David Brown and David Martin Jones (1995) avow that the dominant party regime in Singapore has effectively restrained the political participation and free exchange of ideas among the middle class. This renders the process of democratization in illiberal democratic Singapore “the expansion of political participation and consultation within the limits defined by the state” rather than the project of an adversarial civil society. (p. 84; also in Jones and Brown 1994). In a later study of Jones (1998), he finds out that a “modular civil society” – one premised on the differentiation of political and socioeconomic spheres – is not emerging in the region but a “political change reflects a conservative, managerial strategy to amplify political control by forging a new relationship with an arriviste middle class (p. 163).
The proliferation of NGOs since the 1980s until late 1990s in Malaysia allowed them to perform a central role in both electoral and informal politics. The active participation of NGOs in politics outside the state pressured the latter to open a wider democratic space notwithstanding the presence of institutional constraints that inhibit the promotion of human rights and advancement of the rule of law – less independent judiciary, controlled media, and employment of the Internal Security Act (ISA), among others.
Francis Loh (2003) argues that Malaysians disillusioned with political parties and electoral politics precipitated CSOs to engage in informal politics. The political mobilization of CSOs did not only offer the venues for participation outside the channels of electoral politics, but also permit them to work with opposition political parties that eventually helped “to enrich those parties as well as hasten the process of political reform” (see also Weiss 2006). However, Saliha Hassan (2002) warns that NGOs need to beware of both exclusionary tendencies and state co-optation to enjoy the expanding space for democratic participation,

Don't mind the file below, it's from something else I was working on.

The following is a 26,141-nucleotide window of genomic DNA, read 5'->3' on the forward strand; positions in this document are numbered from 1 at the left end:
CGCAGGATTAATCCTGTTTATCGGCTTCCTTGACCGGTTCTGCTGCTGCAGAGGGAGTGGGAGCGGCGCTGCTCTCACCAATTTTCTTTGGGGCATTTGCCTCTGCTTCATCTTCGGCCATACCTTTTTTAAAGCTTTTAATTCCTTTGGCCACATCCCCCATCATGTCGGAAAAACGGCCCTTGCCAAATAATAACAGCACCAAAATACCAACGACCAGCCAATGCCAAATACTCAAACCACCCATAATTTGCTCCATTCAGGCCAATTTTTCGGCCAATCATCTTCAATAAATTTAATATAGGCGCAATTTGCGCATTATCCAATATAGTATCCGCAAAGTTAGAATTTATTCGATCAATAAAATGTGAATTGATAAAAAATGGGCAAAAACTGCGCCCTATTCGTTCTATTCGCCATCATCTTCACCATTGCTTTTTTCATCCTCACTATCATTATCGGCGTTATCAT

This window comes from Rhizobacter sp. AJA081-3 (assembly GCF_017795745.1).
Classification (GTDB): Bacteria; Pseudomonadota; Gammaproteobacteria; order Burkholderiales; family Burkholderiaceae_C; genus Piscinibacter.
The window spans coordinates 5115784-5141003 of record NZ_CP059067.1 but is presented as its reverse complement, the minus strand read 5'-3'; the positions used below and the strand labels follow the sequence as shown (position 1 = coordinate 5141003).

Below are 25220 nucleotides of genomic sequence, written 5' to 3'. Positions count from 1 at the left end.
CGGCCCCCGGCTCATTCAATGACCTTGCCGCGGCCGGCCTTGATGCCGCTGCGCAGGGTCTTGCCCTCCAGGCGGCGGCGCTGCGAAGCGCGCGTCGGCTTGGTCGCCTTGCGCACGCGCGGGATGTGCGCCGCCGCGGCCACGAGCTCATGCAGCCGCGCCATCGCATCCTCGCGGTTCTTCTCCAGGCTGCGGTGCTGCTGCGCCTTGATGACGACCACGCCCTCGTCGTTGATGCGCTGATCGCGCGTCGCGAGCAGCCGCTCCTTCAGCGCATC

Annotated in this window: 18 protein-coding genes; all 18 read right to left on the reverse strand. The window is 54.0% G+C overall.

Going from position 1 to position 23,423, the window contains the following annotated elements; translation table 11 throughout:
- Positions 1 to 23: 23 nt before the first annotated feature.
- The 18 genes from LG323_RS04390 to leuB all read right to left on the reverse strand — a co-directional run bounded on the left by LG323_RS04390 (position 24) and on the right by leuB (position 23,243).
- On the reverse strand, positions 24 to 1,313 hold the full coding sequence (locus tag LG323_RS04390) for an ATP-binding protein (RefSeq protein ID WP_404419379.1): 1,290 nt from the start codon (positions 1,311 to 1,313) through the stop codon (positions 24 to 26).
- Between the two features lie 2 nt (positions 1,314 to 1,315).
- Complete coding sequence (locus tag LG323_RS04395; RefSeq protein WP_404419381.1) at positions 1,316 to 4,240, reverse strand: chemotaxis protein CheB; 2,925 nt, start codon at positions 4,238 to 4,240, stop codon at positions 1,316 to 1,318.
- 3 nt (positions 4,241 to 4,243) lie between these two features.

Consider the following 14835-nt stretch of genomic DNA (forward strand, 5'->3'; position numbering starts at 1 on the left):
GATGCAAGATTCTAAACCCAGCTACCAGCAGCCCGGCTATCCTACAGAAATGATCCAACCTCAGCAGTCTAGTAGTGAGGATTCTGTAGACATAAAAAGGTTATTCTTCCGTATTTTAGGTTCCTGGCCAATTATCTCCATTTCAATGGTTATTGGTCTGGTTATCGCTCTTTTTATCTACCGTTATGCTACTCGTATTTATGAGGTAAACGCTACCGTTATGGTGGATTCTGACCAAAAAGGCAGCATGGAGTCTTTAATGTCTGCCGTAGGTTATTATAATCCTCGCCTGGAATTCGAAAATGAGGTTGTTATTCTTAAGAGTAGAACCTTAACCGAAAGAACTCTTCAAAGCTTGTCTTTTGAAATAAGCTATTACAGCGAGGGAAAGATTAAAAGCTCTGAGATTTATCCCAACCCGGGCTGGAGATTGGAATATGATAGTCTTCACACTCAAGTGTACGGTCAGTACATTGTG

Gerard Clarke’s (1998) in-depth study of the Philippines notes that NGOs both strengthen and weaken civil society. He illustrates how state-civil society collaboration fortifies the state and expands civil society political participation. His study shows that civil society is less concerned with its autonomy from the state when they can achieve their objectives through a strategic alliance with the state.
Indonesia, according to Robert Hefner (2000), is as an Islamic state that supports “democracy, voluntarism, and a balance of countervailing powers in a state and society” (pp. 12-13). He notes the emergence of a Habermasian public sphere in Muslim Indonesia by highlighting “civil pluralist Islam.”
Overall, civil society in the region may not be so consistently a force for democratization or so staunchly independent of the state as most Western literature presumes, yet may still be an important space, among others, for political engagement and transformation. This recalibration of the concept “civil society” offers a clearer lens on the notion of civil society-state nexus in the region more generally.
Furthermore, Alagappa (2004) concludes, among others, in his volume Civil Society and Political Change in Asia that Asian civil societies bear features of both neo-Tocquevillian/liberal democratic (associational) and neo-Gramscian/New Left (cultural and ideological frames with the former gaining ascendancy as state institutions gain legitimacy.